When I say I’ve written a dystopian novel, many times I get the funny looks. You know the one. It says, “I have no idea what you’re talking about, but I’ll just nod and smile to make it seem like I’m following our conversation.” Then I say, “You know, like The Hunger Games or Divergent.” Finally, the lights come on.
Basically, dystopian can be defined as the opposite of a utopia. Wikipedia defines it as, creation of an utterly horrible or degraded society that is generally headed to an irreversible oblivion, or dystopia.
I’ve loved dystopian literature since I first picked up Orwell’s 1984 in high school. There was something about a society that creates such an oppressive living place for its people that captured my attention. It’s still intriguing now because there is always the possibility of fiction coming to life. Every day we’re bombarded by these ethical dilemmas that could easily bring us into such a society. The possibility that it’s entirely possible to have a society like this is what draws so many to this genre.
I think there’s part of the writer (at least of me) that creates a fictional society that really wants to make things better for its people. But as perfect as we want our society to be, humans are fallible; therefore their creations are fallible. Perhaps not all dystopian writers would agree that the original intent of our fictional government is to create the perfect society, but I think it is human nature for us to always be searching for something better; therefore, striving for perfection is the underlying motivation.
We see such motivations in books like The Giver, by Lois Lowry, one of my all-time favorite books. The characters want the best for the next generation. But the plan they use to carry that out is flawed.
Such is the case with my novel, The Breeding Tree. The goal of the society is to eradicate diseases such as cancer and heart disease. They breed out physical malformations as well. But in doing so, they touch on ethical topics such as manipulating DNA and disposing of fetuses who are not considered perfect.
So, we’ve discussed the atmosphere of a dystopian novel, but there’s something special about the characters in dystopian literature as well. There’s always a rebel. Let’s be honest, who doesn’t love a good rebellion story? Who doesn’t love to read about the underdog who goes up against the big bad government? We cheer for characters like that. Characters in these situations need to be strong, smart, and resourceful. Imagining ourselves as these characters motivates us, especially in situations that feel helpless. After finishing The Hunger Games, I was practically cheering and thinking, “What would I have done in that situation?”
Our lives are filled with difficult, sometimes helpless situations, so we can identify with a character who overcomes adversity. I think this is the very reason this genre is so popular within the young adult population. This is also the reason I write in this genre. I want to give hope to young people who feel they’re in hopeless situations. If my writing can do that even a little bit, I’ll consider myself a successful author.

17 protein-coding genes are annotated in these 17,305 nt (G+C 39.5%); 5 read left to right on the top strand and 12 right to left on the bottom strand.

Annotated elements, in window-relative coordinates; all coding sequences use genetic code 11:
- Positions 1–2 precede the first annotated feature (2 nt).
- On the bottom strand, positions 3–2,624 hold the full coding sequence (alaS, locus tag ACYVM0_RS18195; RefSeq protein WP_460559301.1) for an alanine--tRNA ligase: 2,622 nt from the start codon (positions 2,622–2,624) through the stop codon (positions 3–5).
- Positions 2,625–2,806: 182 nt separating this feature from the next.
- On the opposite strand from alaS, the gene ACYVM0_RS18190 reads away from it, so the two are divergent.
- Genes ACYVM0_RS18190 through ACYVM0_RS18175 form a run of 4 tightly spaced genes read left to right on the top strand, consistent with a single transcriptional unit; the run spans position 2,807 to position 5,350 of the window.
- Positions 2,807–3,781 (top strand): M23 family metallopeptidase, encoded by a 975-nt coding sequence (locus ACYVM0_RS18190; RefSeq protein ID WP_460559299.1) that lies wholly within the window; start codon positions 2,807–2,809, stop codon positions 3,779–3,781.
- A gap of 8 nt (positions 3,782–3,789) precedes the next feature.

Writing Prompt: Now, it’s time for you to write: Write about a situation where you (or your character) feels helpless.
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The Breeding Tree
When seventeen year old Katherine Dennard is selected to become a “Creation Specialist” in Sector 4, the opportunity sounds like a dream come true. But Kate soon discovers the darker side of her profession – the disposal of fetal organs and destruction of human life. It makes sense, really. In a society where disease and malformations don t exist, human perfection demands that no genetic “mutants” be allowed to live. For Sector 4, “survival of the fittest” is not just a theory – it’s The Institute’s main mission.
When Kate discovers that The Institute is using her DNA to create new life, her work gets personal. In order to save her unviable son, she’ll have to trust Micah and his band of underground Natural Born Rebels. The problem is, if The Institute discovers her betrayal, the next body being disposed of could be hers.
There’s not much to do growing up in a small town in Western, NY, so J. Andersen wrote stories and won high school writing contests. But in college her writing was limited to term papers. While teaching middle school she began to read young adult books and got serious about writing. She now writes full time, volunteers at the town library, helps to run a School of the Arts at her church, and sings in the church band. She enjoys good coffee—read: home roasted by her husband—crafts, baking, and chasing after her children. You’ll rarely see J. without a book in her hands, and that’s the way she’d like to keep it.
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